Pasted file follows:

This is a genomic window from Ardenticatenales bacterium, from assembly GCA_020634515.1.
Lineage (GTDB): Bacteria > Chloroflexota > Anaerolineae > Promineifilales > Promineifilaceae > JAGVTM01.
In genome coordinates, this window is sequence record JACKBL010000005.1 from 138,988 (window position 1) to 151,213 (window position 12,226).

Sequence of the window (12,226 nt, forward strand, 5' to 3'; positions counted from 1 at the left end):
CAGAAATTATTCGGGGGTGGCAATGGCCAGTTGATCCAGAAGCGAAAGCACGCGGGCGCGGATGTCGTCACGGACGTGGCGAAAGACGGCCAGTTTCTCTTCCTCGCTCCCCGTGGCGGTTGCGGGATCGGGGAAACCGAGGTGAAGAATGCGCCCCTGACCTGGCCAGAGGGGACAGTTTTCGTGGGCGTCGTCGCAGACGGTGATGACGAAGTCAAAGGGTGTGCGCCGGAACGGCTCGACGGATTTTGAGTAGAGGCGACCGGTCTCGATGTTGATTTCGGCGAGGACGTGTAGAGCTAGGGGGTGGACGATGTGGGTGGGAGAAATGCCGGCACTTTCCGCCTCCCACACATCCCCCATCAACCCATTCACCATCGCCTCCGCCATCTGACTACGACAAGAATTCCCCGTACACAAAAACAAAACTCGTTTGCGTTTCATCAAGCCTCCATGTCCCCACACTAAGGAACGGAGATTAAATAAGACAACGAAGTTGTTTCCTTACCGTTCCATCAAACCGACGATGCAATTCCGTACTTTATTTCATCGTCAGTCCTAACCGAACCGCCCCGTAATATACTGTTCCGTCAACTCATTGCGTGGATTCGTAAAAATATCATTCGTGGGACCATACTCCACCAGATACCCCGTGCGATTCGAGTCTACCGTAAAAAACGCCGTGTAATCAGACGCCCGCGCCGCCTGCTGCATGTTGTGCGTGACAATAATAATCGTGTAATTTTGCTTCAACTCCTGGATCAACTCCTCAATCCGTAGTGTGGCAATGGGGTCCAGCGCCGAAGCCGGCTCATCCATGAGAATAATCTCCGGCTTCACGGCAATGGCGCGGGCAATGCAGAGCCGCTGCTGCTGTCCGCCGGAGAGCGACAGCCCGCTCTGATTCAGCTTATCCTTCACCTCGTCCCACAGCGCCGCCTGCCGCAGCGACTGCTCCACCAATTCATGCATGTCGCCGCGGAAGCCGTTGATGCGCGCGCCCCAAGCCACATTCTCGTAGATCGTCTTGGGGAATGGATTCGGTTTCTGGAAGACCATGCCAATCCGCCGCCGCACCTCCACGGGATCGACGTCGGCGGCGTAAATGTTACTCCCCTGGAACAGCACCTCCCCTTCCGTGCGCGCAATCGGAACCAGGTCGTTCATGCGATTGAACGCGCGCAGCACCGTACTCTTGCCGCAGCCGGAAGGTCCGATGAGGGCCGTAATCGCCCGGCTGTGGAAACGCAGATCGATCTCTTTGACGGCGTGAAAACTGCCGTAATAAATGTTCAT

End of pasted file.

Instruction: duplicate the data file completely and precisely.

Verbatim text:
This is a genomic window from Ardenticatenales bacterium, from assembly GCA_020634515.1.
Lineage (GTDB): Bacteria > Chloroflexota > Anaerolineae > Promineifilales > Promineifilaceae > JAGVTM01.
In genome coordinates, this window is sequence record JACKBL010000005.1 from 138,988 (window position 1) to 151,213 (window position 12,226).

Sequence of the window (12,226 nt, forward strand, 5' to 3'; positions counted from 1 at the left end):
CAGAAATTATTCGGGGGTGGCAATGGCCAGTTGATCCAGAAGCGAAAGCACGCGGGCGCGGATGTCGTCACGGACGTGGCGAAAGACGGCCAGTTTCTCTTCCTCGCTCCCCGTGGCGGTTGCGGGATCGGGGAAACCGAGGTGAAGAATGCGCCCCTGACCTGGCCAGAGGGGACAGTTTTCGTGGGCGTCGTCGCAGACGGTGATGACGAAGTCAAAGGGTGTGCGCCGGAACGGCTCGACGGATTTTGAGTAGAGGCGACCGGTCTCGATGTTGATTTCGGCGAGGACGTGTAGAGCTAGGGGGTGGACGATGTGGGTGGGAGAAATGCCGGCACTTTCCGCCTCCCACACATCCCCCATCAACCCATTCACCATCGCCTCCGCCATCTGACTACGACAAGAATTCCCCGTACACAAAAACAAAACTCGTTTGCGTTTCATCAAGCCTCCATGTCCCCACACTAAGGAACGGAGATTAAATAAGACAACGAAGTTGTTTCCTTACCGTTCCATCAAACCGACGATGCAATTCCGTACTTTATTTCATCGTCAGTCCTAACCGAACCGCCCCGTAATATACTGTTCCGTCAACTCATTGCGTGGATTCGTAAAAATATCATTCGTGGGACCATACTCCACCAGATACCCCGTGCGATTCGAGTCTACCGTAAAAAACGCCGTGTAATCAGACGCCCGCGCCGCCTGCTGCATGTTGTGCGTGACAATAATAATCGTGTAATTTTGCTTCAACTCCTGGATCAACTCCTCAATCCGTAGTGTGGCAATGGGGTCCAGCGCCGAAGCCGGCTCATCCATGAGAATAATCTCCGGCTTCACGGCAATGGCGCGGGCAATGCAGAGCCGCTGCTGCTGTCCGCCGGAGAGCGACAGCCCGCTCTGATTCAGCTTATCCTTCACCTCGTCCCACAGCGCCGCCTGCCGCAGCGACTGCTCCACCAATTCATGCATGTCGCCGCGGAAGCCGTTGATGCGCGCGCCCCAAGCCACATTCTCGTAGATCGTCTTGGGGAATGGATTCGGTTTCTGGAAGACCATGCCAATCCGCCGCCGCACCTCCACGGGATCGACGTCGGCGGCGTAAATGTTACTCCCCTGGAACAGCACCTCCCCTTCCGTGCGCGCAATCGGAACCAGGTCGTTCATGCGATTGAACGCGCGCAGCACCGTACTCTTGCCGCAGCCGGAAGGTCCGATGAGGGCCGTAATCGCCCGGCTGTGGAAACGCAGATCGATCTCTTTGACGGCGTGAAAACTGCCGTAATAAATGTTCAT